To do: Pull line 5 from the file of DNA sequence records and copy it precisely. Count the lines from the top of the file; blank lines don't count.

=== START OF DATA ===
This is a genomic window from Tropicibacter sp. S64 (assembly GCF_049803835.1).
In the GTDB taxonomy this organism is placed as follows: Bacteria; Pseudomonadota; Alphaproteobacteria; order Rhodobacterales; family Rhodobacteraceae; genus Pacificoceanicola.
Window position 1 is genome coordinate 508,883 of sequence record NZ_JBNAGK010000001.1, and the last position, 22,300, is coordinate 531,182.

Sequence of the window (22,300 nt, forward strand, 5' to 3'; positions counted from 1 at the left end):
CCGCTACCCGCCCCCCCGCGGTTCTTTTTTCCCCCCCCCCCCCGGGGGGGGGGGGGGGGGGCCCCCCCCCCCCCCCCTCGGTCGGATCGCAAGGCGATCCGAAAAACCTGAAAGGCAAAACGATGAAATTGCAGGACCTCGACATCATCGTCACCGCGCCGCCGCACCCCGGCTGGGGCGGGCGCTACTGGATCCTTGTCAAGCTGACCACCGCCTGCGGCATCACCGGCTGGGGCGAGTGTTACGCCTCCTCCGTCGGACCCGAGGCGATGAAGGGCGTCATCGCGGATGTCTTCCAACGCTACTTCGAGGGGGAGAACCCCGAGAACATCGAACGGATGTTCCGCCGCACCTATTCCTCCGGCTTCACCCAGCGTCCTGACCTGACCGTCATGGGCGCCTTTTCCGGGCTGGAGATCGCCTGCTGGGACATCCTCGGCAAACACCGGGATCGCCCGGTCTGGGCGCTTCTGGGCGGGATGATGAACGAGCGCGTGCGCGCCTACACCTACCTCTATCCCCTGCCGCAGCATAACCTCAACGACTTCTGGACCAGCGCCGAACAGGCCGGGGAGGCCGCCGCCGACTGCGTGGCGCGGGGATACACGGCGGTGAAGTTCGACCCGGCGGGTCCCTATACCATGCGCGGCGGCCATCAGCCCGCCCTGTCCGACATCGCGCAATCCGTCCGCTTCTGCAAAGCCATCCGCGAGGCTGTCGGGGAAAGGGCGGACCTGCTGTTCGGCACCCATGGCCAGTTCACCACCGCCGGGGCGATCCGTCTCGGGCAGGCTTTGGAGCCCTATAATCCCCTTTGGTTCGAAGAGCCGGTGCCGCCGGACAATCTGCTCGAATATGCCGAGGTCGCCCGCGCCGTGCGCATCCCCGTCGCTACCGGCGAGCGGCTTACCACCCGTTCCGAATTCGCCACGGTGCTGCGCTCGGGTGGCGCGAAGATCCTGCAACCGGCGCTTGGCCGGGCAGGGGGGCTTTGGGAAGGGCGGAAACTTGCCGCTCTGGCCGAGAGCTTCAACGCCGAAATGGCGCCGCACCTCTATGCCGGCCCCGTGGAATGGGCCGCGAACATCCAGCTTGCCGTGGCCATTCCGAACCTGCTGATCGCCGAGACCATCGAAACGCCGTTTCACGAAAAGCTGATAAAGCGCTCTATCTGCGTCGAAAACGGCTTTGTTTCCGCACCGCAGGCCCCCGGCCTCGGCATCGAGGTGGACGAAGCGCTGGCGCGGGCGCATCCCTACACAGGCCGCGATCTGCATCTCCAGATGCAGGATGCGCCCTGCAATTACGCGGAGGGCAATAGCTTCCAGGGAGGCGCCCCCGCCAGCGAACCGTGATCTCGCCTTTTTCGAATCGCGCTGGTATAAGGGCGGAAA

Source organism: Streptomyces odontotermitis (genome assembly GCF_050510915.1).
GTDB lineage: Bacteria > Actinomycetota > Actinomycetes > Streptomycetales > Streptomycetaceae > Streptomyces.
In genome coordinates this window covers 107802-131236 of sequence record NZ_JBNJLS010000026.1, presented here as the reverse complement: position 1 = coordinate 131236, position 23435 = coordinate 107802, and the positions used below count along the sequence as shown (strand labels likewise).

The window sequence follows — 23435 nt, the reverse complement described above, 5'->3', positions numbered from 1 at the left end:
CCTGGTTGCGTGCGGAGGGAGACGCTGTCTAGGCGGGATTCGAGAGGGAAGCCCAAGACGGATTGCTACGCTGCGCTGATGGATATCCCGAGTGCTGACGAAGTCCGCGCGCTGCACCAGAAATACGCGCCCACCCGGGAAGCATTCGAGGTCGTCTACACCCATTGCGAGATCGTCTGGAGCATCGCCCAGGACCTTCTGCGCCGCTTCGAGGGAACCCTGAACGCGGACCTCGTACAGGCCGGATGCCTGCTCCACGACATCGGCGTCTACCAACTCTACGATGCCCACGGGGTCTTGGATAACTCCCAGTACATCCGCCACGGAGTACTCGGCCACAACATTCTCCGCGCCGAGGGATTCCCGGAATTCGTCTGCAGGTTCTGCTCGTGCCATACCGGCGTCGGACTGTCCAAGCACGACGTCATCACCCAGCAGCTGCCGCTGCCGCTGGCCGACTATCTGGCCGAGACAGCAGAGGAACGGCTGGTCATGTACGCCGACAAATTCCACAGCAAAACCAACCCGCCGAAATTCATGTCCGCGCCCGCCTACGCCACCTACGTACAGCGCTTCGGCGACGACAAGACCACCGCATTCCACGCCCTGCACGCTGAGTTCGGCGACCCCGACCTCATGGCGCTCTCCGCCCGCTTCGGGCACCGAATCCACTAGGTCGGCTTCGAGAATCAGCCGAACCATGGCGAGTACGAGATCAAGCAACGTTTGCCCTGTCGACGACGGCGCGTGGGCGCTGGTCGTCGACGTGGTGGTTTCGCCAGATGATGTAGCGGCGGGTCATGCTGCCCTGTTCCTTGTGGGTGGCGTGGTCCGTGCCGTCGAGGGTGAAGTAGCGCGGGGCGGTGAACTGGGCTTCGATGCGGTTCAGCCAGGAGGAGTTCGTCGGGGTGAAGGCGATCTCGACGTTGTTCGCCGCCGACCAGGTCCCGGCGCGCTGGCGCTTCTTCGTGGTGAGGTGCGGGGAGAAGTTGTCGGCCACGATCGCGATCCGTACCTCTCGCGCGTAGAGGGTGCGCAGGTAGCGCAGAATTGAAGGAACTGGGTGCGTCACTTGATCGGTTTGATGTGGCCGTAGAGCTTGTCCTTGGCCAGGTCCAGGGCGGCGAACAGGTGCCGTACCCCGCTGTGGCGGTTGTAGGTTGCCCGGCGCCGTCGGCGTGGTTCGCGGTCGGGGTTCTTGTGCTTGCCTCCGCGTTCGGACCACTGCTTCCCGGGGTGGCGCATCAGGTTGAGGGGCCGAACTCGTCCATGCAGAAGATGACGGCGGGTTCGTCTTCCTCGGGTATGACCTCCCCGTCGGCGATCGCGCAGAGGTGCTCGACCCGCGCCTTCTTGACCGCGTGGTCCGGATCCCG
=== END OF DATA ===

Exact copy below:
CCGCTACCCGCCCCCCCGCGGTTCTTTTTTCCCCCCCCCCCCCGGGGGGGGGGGGGGGGGGCCCCCCCCCCCCCCCCTCGGTCGGATCGCAAGGCGATCCGAAAAACCTGAAAGGCAAAACGATGAAATTGCAGGACCTCGACATCATCGTCACCGCGCCGCCGCACCCCGGCTGGGGCGGGCGCTACTGGATCCTTGTCAAGCTGACCACCGCCTGCGGCATCACCGGCTGGGGCGAGTGTTACGCCTCCTCCGTCGGACCCGAGGCGATGAAGGGCGTCATCGCGGATGTCTTCCAACGCTACTTCGAGGGGGAGAACCCCGAGAACATCGAACGGATGTTCCGCCGCACCTATTCCTCCGGCTTCACCCAGCGTCCTGACCTGACCGTCATGGGCGCCTTTTCCGGGCTGGAGATCGCCTGCTGGGACATCCTCGGCAAACACCGGGATCGCCCGGTCTGGGCGCTTCTGGGCGGGATGATGAACGAGCGCGTGCGCGCCTACACCTACCTCTATCCCCTGCCGCAGCATAACCTCAACGACTTCTGGACCAGCGCCGAACAGGCCGGGGAGGCCGCCGCCGACTGCGTGGCGCGGGGATACACGGCGGTGAAGTTCGACCCGGCGGGTCCCTATACCATGCGCGGCGGCCATCAGCCCGCCCTGTCCGACATCGCGCAATCCGTCCGCTTCTGCAAAGCCATCCGCGAGGCTGTCGGGGAAAGGGCGGACCTGCTGTTCGGCACCCATGGCCAGTTCACCACCGCCGGGGCGATCCGTCTCGGGCAGGCTTTGGAGCCCTATAATCCCCTTTGGTTCGAAGAGCCGGTGCCGCCGGACAATCTGCTCGAATATGCCGAGGTCGCCCGCGCCGTGCGCATCCCCGTCGCTACCGGCGAGCGGCTTACCACCCGTTCCGAATTCGCCACGGTGCTGCGCTCGGGTGGCGCGAAGATCCTGCAACCGGCGCTTGGCCGGGCAGGGGGGCTTTGGGAAGGGCGGAAACTTGCCGCTCTGGCCGAGAGCTTCAACGCCGAAATGGCGCCGCACCTCTATGCCGGCCCCGTGGAATGGGCCGCGAACATCCAGCTTGCCGTGGCCATTCCGAACCTGCTGATCGCCGAGACCATCGAAACGCCGTTTCACGAAAAGCTGATAAAGCGCTCTATCTGCGTCGAAAACGGCTTTGTTTCCGCACCGCAGGCCCCCGGCCTCGGCATCGAGGTGGACGAAGCGCTGGCGCGGGCGCATCCCTACACAGGCCGCGATCTGCATCTCCAGATGCAGGATGCGCCCTGCAATTACGCGGAGGGCAATAGCTTCCAGGGAGGCGCCCCCGCCAGCGAACCGTGATCTCGCCTTTTTCGAATCGCGCTGGTATAAGGGCGGAAA